Micro cruiser (sailboat).

Discussion in 'Boat Design' started by river runner, Oct 20, 2011.

  1. river runner
    Joined: Jul 2011
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    river runner baker

    A seaworthy cruising sailboat that is realistically trailerable, has been a dream probably since the invention of the auto. There have been a lot of attempts at it, some pretty good, most haven't been very successful. I've seen people towing their twenty seven footers with their pickup, but I think that is crazy, specially if you live in Colorado and need to pull it over mountain passes to get to Puget Sound or whereever. I'm thinking much smaller. Under twenty feet.

    I'm picturing a small boat that, rather than a keel, has a very deep V shaped hull (like an axe head). This would increase the interior volume, especially head room. In the bottom of the V I'd pour lead shot, and over that I'd pour epoxy. Howard Chapelle suggests a Chinese Junk or punt bow to increase space. I'm not a fan of blunt bows, as you may know from my previous posts, but I can see where it might help here. I'd try to strike a balance between maximizing waterline length and giving it good performance in rougher water.

    My question is, would it be possible to get such a design to perform decently.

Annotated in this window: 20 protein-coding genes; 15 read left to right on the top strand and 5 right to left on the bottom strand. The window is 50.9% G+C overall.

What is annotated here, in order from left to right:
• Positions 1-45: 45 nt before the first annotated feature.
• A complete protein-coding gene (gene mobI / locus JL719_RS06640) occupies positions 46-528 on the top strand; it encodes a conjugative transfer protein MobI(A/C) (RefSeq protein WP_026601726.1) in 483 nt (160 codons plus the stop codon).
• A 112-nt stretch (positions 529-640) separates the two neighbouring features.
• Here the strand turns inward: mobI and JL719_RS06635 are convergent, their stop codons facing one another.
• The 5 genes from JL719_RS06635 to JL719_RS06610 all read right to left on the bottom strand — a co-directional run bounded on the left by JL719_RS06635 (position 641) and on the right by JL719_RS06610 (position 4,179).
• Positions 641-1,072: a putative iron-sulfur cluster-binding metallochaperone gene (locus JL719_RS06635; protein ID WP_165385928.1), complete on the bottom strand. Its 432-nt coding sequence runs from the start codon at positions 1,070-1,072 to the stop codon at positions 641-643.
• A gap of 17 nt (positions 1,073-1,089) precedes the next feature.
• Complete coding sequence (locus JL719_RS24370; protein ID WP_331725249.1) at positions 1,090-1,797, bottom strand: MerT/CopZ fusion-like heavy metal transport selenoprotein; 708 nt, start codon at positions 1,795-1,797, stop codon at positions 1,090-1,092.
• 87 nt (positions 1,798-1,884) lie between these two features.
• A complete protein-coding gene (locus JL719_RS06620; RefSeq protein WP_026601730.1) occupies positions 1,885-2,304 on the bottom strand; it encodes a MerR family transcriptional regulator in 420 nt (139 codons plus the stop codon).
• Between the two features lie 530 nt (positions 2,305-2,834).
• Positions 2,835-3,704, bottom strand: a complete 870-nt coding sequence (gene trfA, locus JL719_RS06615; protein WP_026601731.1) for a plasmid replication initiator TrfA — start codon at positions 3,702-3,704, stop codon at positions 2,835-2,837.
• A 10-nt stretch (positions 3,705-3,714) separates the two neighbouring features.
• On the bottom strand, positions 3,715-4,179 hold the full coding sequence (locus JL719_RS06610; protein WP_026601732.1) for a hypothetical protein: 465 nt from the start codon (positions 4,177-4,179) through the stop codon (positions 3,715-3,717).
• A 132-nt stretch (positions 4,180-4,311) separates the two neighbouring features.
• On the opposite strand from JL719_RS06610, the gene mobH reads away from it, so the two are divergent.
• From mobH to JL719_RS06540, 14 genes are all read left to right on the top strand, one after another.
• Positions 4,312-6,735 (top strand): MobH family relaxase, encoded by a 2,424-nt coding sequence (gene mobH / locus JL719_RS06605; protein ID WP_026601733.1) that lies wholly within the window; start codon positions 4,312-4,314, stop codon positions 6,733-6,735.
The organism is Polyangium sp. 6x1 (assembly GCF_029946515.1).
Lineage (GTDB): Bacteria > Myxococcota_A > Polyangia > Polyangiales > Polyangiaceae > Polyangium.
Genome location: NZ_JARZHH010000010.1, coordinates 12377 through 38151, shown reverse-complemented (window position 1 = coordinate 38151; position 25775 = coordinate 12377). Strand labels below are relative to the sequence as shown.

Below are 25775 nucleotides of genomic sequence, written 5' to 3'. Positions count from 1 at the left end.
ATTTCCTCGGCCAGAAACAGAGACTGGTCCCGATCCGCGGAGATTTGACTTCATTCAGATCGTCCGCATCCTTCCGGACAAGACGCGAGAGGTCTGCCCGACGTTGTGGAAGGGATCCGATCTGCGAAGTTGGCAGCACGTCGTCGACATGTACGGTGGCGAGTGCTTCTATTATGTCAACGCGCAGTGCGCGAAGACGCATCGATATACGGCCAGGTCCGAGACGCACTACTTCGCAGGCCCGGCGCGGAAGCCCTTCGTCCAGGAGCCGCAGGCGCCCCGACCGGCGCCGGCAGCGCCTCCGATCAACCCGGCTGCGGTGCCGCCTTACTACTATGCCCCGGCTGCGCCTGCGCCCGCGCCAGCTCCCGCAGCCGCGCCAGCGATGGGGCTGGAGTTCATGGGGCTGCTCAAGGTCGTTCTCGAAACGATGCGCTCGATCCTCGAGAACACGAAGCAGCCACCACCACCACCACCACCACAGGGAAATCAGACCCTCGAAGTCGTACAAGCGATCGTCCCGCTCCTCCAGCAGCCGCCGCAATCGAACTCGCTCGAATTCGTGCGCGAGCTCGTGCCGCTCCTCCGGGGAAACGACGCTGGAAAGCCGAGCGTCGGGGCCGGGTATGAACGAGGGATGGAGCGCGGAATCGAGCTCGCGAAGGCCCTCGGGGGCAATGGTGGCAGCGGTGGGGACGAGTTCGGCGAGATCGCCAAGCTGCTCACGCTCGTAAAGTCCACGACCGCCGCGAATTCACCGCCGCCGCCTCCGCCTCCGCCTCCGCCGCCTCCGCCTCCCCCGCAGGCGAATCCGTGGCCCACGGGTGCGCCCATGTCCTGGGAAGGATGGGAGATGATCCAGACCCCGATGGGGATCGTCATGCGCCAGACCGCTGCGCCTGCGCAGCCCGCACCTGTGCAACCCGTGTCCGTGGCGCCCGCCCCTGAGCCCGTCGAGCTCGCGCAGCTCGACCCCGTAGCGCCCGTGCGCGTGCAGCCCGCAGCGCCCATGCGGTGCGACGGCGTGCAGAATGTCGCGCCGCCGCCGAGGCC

2. Manie B
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    Manie B Senior Member

    No never
     
  3. michael pierzga
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    michael pierzga Senior Member

  4. rwatson
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    rwatson Senior Member

    Shackleton did one of the epic Micro Cruises - from Antarctica. Historians have ranked the James Caird's voyage as one of the greatest open boat journeys ever accomplished.

    This 23 footer used stones off the beach for ballast - and was definitely towable.

    The use of water ballast is common practice these days, if you cant find enough stones.

    However, the big issue isn't just 'seaworthy' enough ?

    Things like 'sanity preserving', 'enjoyable', 'family friendly' are all equally important.

    A glass net float can travel around the world, so its 'seaworthy', but would you want to do the trip on one ?
     

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  5. river runner
    Joined: Jul 2011
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    river runner baker

    images

    Here are some images of a rough draft. Chapelle suggested a Junk or punt bow to increase room in a small cruiser. I was having trouble getting it to come out right so this one is a "normal" bow.